designation is Model 209. It is also unofficially called as Huey
Cobra. It was specially designed as an armed escort for troop
carrying helicopters to meet a US Army requirement. Eventually this
machine was a turning point in the development of helicopter
technology and its application. It first flew in 1965. Deliveries
commenced to the US Army in 1968. Even though little in the
appearance of the Cobra shows off its roots. Engine and transmission
were borrowed from UH-1D. The Cobra has a narrow fuselage and was
specially designed to be as small target as possible to enemy ground
UH-1E was a
version of the UH-1C for the US Marine Corps. This helicopter was
fitted with different avioncs and equipment. A total of 192 were
UH-1F was a
version of the UH-1C for the US Air Force. It was powered by General
Electric T58-GE-3 engine, developing 1 325 shp. A total of 120 were
UH-1H was an
improved US Army version, fitted with a Lycoming T53-L-13 engine,
developing 1 400 shp. The utility helicopter was first flown in
1961. It was adopted as the UH-1H in 1966 (?). It was the most
numerous version of the UH-1. Bell built 3 573 UH-1Hs for US
forces and a further 1 317 were exported.
UH-1J is an
improved Japanese version of the UH-1H. It is powered by Allison
T53-L-703 engine, developing 1 800 shp. This helicopter also has a
vibration-reduction system, infrared countermeasures, improved
cockpit and some other improvements. It was license-produced in
Japan by Fuji Heavy Industries.
twin-engined Bell Model 212 was a significant development of the
Model 205. It was powered by Pratt & Whitney Canada T400-CP-400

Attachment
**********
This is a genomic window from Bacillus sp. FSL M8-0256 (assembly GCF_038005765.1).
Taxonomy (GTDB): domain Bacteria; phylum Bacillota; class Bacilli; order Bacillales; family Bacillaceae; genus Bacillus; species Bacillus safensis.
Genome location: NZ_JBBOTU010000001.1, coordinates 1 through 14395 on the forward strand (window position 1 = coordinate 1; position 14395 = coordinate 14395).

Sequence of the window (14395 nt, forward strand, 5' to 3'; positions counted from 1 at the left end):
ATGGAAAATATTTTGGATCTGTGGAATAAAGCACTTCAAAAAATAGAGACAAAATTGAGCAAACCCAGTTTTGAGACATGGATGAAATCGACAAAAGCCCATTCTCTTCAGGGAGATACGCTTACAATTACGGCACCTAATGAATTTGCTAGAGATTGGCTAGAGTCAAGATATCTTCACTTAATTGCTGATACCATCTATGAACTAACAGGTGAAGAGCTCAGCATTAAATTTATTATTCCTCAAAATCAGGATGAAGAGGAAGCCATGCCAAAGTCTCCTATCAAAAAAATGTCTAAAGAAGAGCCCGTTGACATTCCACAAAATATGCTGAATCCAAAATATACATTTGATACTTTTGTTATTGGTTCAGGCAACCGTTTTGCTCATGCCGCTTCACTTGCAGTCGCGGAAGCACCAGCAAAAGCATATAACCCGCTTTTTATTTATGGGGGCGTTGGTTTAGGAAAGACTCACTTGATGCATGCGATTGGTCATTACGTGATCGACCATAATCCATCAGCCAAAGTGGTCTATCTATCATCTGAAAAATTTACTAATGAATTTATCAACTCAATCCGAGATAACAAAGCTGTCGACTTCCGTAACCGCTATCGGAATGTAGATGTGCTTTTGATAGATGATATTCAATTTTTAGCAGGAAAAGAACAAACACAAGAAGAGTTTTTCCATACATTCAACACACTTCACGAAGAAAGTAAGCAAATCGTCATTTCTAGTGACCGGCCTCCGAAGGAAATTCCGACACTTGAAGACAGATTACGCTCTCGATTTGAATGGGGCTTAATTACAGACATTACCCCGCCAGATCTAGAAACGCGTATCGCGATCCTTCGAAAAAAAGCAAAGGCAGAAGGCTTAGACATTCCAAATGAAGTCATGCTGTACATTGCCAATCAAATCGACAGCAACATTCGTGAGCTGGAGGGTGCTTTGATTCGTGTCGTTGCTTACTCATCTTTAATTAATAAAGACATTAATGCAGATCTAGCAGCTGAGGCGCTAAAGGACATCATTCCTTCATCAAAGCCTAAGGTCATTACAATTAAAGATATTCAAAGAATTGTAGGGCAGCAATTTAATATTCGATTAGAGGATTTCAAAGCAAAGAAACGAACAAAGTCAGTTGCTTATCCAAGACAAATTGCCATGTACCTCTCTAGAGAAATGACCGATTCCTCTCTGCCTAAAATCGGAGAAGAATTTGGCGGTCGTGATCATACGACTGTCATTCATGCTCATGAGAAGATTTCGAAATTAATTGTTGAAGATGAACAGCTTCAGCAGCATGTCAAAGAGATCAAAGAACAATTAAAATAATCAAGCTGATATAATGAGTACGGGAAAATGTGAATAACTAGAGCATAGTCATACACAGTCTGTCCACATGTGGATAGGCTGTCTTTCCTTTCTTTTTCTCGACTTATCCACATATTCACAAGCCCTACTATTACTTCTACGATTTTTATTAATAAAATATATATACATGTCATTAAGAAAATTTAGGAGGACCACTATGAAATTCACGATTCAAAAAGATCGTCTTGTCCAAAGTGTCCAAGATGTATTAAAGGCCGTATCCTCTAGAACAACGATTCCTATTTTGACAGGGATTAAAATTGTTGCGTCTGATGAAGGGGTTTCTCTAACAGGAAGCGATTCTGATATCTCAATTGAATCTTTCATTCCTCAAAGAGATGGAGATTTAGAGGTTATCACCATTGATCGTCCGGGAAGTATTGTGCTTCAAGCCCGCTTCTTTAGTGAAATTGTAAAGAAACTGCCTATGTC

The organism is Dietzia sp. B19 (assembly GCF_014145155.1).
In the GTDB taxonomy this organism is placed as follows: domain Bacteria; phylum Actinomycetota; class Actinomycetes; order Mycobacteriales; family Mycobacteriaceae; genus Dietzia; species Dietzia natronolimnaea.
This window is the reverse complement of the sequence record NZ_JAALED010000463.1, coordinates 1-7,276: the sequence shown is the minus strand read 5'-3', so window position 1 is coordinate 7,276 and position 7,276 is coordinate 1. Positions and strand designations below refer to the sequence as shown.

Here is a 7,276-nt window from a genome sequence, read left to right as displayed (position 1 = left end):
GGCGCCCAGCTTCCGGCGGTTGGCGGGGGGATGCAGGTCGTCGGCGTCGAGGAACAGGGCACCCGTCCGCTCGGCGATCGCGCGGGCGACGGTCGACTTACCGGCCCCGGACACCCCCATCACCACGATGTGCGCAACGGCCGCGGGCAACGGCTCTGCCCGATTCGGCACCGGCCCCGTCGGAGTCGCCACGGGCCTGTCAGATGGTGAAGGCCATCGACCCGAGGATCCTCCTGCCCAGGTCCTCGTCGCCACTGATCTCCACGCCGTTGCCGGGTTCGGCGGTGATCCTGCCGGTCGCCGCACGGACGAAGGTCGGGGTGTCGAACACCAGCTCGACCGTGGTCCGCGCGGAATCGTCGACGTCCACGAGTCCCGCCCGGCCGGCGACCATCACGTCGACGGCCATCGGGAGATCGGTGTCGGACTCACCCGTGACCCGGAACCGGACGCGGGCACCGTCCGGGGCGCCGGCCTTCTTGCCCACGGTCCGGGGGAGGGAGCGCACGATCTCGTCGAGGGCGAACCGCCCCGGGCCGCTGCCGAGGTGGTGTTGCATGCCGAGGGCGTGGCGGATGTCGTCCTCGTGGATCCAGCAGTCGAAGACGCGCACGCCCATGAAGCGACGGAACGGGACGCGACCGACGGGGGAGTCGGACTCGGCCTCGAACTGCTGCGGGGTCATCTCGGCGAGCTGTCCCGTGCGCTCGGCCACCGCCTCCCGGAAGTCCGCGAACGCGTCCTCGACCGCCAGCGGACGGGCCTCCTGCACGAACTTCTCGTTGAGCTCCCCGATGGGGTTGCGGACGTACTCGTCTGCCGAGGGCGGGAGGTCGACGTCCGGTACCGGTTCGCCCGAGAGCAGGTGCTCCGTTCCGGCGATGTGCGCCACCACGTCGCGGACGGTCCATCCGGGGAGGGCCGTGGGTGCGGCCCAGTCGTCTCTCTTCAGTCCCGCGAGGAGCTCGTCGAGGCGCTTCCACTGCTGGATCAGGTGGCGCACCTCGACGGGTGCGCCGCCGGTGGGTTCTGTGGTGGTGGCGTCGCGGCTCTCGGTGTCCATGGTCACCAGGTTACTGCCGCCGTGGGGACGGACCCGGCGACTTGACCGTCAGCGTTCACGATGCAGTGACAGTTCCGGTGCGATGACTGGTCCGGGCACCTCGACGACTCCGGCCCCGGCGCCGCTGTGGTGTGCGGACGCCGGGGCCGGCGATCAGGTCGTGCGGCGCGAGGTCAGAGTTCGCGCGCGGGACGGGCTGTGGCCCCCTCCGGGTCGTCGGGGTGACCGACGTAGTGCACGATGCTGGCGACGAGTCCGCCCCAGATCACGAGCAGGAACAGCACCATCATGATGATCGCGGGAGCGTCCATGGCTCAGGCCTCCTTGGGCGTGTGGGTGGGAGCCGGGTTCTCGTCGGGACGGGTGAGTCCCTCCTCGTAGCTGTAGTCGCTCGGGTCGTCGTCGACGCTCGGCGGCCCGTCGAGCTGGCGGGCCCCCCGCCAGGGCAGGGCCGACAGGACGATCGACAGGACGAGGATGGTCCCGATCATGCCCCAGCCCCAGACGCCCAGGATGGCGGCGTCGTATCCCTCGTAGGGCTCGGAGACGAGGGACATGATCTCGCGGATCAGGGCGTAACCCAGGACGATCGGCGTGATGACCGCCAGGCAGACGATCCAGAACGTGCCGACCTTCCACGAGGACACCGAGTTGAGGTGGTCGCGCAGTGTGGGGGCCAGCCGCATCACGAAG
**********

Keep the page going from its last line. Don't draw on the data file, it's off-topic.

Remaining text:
engines. The Bell Model 212 was adopted as the UH-1N. This
helicopter is also called the Twin Huey. It was also
license-produced by the Agusta-Bell. Deliveries commenced in 1970.
This helicopter remains in widespread military service, most
significantly with the US Marine Corps, to which the first machine
was delivered in 1971.
The US Air Force still uses the UH-1N fleet to protect
intercontinental ballistic missiles and transport the US government
and security forces. In addition, Bell and Agusta-Bell produce the Model 412 and AB 412
respectively, based on the Model 212, but with a four-bladed main
rotor as standard. This aircraft has also found many military
UH-1P was an
UH-1F variant for the US Air Force special operations use. This
helicopter was used solely by the USAF 20th Special Operations
Squadron, known as Green Hornets.
UH-1Y Venom is a rebuilt, redesigned and deeply upgraded
version, used by the US Marine Corps. It is also called the Super
Huey. Upgrade program was launched by the US Government in 1996 for
bringing well qualified and combat proven helicopters to modern
standards. The UH-1W Venom was developed alongside the
AH-1Z Viper attack helicopter under the same program and shared
common systems, engines and components. Improvements include uprated General Electric T700-GE-401C engines.
These have a continuous output of 1 550 shp, but can develop 1 800
shp for 2.5 minutes. These drive a new four-bladed main rotor
system. The upgraded
cockpit havs modern mission and
weapons computers, advanced communication and navigation equipment.
The UH-1Y also received thermal imaging
system in the FLIR under the nose, plus greatly improved
self-protection systems. This helicopter has significantly increased
speed, maneuverability, range, crashworthiness and lift capability,
plus enhanced battlefield survivability. The useful load increased
to slightly over 3 000 kg. First UH-1Y helicopters were delivered to
the US Marine Corps in 2008 and full-rate production commenced in
2009. The US Marine Corps planed to obtain 160 of these helicopters
until 2016. Initially it was planned that the older UH-1N airframes
will be remanufactured to the UH-1Y standard. However later it was
announced, that these will be newly-built machines.